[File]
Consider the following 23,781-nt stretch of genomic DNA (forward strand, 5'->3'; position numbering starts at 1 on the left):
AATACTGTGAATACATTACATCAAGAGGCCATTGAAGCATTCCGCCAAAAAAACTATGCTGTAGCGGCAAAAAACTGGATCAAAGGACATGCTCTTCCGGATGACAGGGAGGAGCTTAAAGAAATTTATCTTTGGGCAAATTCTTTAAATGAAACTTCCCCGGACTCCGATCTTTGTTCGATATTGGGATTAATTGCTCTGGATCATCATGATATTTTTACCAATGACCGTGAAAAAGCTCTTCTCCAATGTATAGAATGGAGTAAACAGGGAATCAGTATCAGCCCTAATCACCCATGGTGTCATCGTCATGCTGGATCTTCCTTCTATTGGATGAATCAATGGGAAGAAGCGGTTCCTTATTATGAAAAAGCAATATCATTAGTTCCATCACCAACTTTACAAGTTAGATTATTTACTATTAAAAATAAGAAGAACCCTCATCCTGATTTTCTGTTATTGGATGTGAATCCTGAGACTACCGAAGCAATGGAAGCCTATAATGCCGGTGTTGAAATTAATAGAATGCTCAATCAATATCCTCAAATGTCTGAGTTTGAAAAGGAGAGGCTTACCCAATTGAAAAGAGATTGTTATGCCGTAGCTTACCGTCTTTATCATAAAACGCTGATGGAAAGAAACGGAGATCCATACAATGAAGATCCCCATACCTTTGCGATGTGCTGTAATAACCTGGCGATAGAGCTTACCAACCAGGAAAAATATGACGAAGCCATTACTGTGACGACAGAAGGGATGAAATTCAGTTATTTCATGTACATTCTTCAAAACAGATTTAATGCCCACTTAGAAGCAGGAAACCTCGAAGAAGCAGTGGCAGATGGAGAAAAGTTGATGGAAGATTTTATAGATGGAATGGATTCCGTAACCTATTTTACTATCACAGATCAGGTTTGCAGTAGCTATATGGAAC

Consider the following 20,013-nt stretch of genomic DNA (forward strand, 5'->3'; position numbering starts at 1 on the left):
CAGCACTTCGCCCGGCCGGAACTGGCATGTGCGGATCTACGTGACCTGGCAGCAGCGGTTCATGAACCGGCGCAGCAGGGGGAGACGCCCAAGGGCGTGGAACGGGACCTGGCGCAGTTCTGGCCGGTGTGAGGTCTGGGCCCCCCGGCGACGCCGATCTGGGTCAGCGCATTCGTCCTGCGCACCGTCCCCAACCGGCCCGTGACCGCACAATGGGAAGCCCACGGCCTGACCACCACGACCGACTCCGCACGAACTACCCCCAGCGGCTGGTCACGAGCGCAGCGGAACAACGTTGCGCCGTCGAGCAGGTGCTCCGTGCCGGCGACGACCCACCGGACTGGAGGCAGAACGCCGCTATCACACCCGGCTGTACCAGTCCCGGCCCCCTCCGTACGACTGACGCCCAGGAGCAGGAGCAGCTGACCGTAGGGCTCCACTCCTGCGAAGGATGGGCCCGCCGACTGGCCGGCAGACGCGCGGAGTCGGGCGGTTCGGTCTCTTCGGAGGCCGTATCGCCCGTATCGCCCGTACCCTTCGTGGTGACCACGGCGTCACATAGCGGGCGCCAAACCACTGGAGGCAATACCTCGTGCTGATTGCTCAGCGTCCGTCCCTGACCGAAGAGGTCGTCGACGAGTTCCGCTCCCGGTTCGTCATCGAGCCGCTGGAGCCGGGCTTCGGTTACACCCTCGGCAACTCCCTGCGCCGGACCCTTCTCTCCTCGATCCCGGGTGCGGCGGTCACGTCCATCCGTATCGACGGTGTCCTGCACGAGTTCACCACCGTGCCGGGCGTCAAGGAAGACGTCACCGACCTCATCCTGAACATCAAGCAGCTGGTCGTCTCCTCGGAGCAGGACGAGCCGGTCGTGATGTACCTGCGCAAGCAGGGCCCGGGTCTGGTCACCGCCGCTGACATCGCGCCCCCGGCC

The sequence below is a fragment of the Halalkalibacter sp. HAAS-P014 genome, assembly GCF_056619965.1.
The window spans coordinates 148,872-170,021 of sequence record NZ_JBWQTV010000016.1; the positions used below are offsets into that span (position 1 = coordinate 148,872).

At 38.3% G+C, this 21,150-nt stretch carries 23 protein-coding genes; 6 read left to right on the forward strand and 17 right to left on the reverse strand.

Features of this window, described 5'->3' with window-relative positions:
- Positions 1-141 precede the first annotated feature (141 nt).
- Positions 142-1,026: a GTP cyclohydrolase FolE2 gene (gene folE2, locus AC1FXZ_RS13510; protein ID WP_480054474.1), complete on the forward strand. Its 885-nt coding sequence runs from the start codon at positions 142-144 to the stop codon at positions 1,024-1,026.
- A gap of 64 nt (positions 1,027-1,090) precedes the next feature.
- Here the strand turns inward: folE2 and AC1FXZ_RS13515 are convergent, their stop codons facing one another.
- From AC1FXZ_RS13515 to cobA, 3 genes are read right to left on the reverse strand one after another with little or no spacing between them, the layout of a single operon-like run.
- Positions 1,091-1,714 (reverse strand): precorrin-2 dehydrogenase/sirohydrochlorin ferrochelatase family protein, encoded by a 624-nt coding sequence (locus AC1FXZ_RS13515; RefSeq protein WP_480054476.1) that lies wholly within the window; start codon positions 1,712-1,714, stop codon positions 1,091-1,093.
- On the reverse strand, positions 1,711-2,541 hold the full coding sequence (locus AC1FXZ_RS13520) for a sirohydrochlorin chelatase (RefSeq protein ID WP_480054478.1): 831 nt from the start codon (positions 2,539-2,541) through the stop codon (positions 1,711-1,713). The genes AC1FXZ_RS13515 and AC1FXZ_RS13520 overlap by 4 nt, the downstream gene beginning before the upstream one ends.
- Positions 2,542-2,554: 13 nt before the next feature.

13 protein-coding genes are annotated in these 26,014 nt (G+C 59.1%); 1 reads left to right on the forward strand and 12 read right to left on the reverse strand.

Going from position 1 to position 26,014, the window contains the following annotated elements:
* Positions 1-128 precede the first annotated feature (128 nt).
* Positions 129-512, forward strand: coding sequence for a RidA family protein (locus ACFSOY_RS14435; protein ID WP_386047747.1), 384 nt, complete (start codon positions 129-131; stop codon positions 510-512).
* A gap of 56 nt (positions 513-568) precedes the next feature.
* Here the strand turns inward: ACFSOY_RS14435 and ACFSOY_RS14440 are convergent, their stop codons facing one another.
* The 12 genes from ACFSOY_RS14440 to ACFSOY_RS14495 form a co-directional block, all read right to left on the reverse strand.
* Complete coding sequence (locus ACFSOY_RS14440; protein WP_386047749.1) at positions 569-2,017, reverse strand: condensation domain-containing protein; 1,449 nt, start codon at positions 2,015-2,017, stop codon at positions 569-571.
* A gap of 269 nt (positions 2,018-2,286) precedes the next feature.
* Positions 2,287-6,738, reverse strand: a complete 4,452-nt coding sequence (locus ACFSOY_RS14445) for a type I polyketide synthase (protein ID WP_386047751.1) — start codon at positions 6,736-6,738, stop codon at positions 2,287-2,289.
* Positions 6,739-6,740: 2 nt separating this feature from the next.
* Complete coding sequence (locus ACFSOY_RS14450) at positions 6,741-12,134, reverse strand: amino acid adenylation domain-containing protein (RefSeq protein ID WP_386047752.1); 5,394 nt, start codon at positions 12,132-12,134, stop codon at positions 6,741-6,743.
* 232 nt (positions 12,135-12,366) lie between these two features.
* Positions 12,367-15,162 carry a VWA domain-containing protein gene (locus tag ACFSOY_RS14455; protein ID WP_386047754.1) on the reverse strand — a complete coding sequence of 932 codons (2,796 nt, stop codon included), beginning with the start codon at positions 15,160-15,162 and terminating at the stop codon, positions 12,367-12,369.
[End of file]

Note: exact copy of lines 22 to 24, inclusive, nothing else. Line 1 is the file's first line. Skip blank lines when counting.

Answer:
* Here the strand turns inward: ACFSOY_RS14435 and ACFSOY_RS14440 are convergent, their stop codons facing one another.
* The 12 genes from ACFSOY_RS14440 to ACFSOY_RS14495 form a co-directional block, all read right to left on the reverse strand.
* Complete coding sequence (locus ACFSOY_RS14440; protein WP_386047749.1) at positions 569-2,017, reverse strand: condensation domain-containing protein; 1,449 nt, start codon at positions 2,015-2,017, stop codon at positions 569-571.